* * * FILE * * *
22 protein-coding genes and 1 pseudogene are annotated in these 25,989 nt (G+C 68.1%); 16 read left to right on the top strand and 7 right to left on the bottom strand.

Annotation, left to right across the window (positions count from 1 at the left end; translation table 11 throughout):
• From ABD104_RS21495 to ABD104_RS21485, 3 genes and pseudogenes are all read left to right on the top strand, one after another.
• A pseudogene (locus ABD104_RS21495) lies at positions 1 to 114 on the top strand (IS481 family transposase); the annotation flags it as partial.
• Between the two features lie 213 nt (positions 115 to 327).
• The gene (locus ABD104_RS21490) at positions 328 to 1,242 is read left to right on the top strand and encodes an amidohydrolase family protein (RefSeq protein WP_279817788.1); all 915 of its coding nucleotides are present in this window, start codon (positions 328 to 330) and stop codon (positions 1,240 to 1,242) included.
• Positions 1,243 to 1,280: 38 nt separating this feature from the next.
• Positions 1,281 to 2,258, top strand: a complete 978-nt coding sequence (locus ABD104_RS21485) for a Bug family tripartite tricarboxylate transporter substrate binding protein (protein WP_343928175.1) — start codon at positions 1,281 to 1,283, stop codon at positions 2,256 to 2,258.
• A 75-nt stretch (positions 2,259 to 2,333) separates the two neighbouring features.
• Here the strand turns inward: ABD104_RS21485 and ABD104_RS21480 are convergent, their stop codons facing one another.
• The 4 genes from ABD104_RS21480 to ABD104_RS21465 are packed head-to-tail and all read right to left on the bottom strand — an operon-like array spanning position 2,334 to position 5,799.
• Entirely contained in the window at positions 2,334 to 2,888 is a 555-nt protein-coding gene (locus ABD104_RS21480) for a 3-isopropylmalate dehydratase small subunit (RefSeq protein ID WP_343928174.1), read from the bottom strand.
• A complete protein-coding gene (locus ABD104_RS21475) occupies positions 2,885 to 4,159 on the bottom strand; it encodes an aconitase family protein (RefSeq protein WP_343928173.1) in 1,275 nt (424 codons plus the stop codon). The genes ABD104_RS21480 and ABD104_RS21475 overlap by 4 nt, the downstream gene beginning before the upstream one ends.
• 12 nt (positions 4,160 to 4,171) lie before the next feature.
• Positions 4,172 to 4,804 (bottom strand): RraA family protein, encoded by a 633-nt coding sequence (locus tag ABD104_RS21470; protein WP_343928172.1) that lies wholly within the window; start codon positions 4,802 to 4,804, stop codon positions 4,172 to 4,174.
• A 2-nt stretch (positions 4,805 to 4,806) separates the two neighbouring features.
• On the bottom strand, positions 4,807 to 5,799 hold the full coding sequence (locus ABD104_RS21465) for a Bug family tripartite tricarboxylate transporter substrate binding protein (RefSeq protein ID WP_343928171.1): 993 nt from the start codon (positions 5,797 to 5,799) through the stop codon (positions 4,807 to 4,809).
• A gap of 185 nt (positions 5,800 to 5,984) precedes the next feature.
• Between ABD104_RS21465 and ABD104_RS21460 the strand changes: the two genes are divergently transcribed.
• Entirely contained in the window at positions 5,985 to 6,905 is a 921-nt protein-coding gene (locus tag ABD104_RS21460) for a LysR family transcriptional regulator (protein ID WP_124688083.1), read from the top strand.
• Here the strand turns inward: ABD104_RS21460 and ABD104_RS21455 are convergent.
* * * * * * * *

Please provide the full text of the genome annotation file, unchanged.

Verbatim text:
22 protein-coding genes and 1 pseudogene are annotated in these 25,989 nt (G+C 68.1%); 16 read left to right on the top strand and 7 right to left on the bottom strand.

Annotation, left to right across the window (positions count from 1 at the left end; translation table 11 throughout):
• From ABD104_RS21495 to ABD104_RS21485, 3 genes and pseudogenes are all read left to right on the top strand, one after another.
• A pseudogene (locus ABD104_RS21495) lies at positions 1 to 114 on the top strand (IS481 family transposase); the annotation flags it as partial.
• Between the two features lie 213 nt (positions 115 to 327).
• The gene (locus ABD104_RS21490) at positions 328 to 1,242 is read left to right on the top strand and encodes an amidohydrolase family protein (RefSeq protein WP_279817788.1); all 915 of its coding nucleotides are present in this window, start codon (positions 328 to 330) and stop codon (positions 1,240 to 1,242) included.
• Positions 1,243 to 1,280: 38 nt separating this feature from the next.
• Positions 1,281 to 2,258, top strand: a complete 978-nt coding sequence (locus ABD104_RS21485) for a Bug family tripartite tricarboxylate transporter substrate binding protein (protein WP_343928175.1) — start codon at positions 1,281 to 1,283, stop codon at positions 2,256 to 2,258.
• A 75-nt stretch (positions 2,259 to 2,333) separates the two neighbouring features.
• Here the strand turns inward: ABD104_RS21485 and ABD104_RS21480 are convergent, their stop codons facing one another.
• The 4 genes from ABD104_RS21480 to ABD104_RS21465 are packed head-to-tail and all read right to left on the bottom strand — an operon-like array spanning position 2,334 to position 5,799.
• Entirely contained in the window at positions 2,334 to 2,888 is a 555-nt protein-coding gene (locus ABD104_RS21480) for a 3-isopropylmalate dehydratase small subunit (RefSeq protein ID WP_343928174.1), read from the bottom strand.
• A complete protein-coding gene (locus ABD104_RS21475) occupies positions 2,885 to 4,159 on the bottom strand; it encodes an aconitase family protein (RefSeq protein WP_343928173.1) in 1,275 nt (424 codons plus the stop codon). The genes ABD104_RS21480 and ABD104_RS21475 overlap by 4 nt, the downstream gene beginning before the upstream one ends.
• 12 nt (positions 4,160 to 4,171) lie before the next feature.
• Positions 4,172 to 4,804 (bottom strand): RraA family protein, encoded by a 633-nt coding sequence (locus tag ABD104_RS21470; protein WP_343928172.1) that lies wholly within the window; start codon positions 4,802 to 4,804, stop codon positions 4,172 to 4,174.
• A 2-nt stretch (positions 4,805 to 4,806) separates the two neighbouring features.
• On the bottom strand, positions 4,807 to 5,799 hold the full coding sequence (locus ABD104_RS21465) for a Bug family tripartite tricarboxylate transporter substrate binding protein (RefSeq protein ID WP_343928171.1): 993 nt from the start codon (positions 5,797 to 5,799) through the stop codon (positions 4,807 to 4,809).
• A gap of 185 nt (positions 5,800 to 5,984) precedes the next feature.
• Between ABD104_RS21465 and ABD104_RS21460 the strand changes: the two genes are divergently transcribed.
• Entirely contained in the window at positions 5,985 to 6,905 is a 921-nt protein-coding gene (locus tag ABD104_RS21460) for a LysR family transcriptional regulator (protein ID WP_124688083.1), read from the top strand.
• Here the strand turns inward: ABD104_RS21460 and ABD104_RS21455 are convergent.